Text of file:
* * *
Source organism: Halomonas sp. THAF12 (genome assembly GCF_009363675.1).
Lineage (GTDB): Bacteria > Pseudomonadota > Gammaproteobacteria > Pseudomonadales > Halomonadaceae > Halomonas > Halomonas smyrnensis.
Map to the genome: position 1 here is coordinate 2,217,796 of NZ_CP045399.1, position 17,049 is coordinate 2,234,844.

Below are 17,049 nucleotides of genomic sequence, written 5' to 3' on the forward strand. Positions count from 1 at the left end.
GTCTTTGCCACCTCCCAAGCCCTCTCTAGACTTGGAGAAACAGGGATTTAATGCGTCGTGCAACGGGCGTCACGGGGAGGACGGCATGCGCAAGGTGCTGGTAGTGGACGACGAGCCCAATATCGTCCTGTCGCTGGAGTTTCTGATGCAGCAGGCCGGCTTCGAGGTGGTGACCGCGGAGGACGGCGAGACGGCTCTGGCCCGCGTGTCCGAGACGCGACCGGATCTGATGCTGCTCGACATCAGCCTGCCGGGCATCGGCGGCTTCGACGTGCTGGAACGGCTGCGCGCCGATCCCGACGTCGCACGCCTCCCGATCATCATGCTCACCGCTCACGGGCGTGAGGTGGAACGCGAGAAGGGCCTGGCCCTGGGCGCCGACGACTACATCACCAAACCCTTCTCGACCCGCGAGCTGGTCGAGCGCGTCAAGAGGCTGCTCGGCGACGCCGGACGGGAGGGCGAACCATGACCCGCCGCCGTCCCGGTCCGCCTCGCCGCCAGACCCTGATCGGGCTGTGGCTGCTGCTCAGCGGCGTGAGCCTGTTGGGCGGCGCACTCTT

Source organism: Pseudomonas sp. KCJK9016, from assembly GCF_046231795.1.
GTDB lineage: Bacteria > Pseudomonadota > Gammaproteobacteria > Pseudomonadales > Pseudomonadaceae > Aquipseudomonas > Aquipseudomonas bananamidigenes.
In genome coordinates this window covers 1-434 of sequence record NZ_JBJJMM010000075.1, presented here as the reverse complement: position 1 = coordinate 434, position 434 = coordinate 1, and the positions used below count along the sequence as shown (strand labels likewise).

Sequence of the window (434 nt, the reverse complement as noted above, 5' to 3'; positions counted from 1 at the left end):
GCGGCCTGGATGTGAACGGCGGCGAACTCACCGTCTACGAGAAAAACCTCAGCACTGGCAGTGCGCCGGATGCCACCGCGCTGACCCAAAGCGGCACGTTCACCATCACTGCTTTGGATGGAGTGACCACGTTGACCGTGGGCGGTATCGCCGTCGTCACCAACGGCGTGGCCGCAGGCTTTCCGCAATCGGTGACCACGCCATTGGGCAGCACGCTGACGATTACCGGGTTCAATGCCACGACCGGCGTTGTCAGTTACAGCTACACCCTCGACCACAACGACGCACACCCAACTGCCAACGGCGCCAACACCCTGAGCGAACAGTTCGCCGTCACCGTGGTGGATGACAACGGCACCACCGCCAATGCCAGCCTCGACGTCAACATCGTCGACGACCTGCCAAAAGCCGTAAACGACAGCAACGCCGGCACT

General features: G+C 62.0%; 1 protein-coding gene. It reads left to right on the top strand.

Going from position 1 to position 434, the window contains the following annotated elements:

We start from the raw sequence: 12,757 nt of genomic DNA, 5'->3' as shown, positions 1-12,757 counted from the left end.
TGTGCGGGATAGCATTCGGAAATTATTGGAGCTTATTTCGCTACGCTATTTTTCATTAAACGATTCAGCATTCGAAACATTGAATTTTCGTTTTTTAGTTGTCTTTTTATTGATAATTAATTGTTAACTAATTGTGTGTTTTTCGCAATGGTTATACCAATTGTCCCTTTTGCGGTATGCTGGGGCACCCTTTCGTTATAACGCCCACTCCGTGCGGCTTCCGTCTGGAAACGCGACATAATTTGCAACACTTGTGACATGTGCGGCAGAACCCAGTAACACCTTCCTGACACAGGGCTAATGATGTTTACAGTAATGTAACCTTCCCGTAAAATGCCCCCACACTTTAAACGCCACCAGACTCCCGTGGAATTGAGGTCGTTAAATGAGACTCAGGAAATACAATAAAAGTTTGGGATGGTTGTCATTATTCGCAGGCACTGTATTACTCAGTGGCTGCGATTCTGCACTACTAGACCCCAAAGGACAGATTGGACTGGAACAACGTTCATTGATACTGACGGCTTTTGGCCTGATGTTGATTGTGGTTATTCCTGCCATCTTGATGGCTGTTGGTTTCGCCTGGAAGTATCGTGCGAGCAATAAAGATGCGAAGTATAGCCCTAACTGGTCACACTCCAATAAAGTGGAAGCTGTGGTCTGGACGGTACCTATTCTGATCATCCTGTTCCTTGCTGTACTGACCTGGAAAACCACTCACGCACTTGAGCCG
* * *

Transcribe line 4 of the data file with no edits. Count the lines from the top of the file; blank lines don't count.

Below are 17,049 nucleotides of genomic sequence, written 5' to 3' on the forward strand. Positions count from 1 at the left end.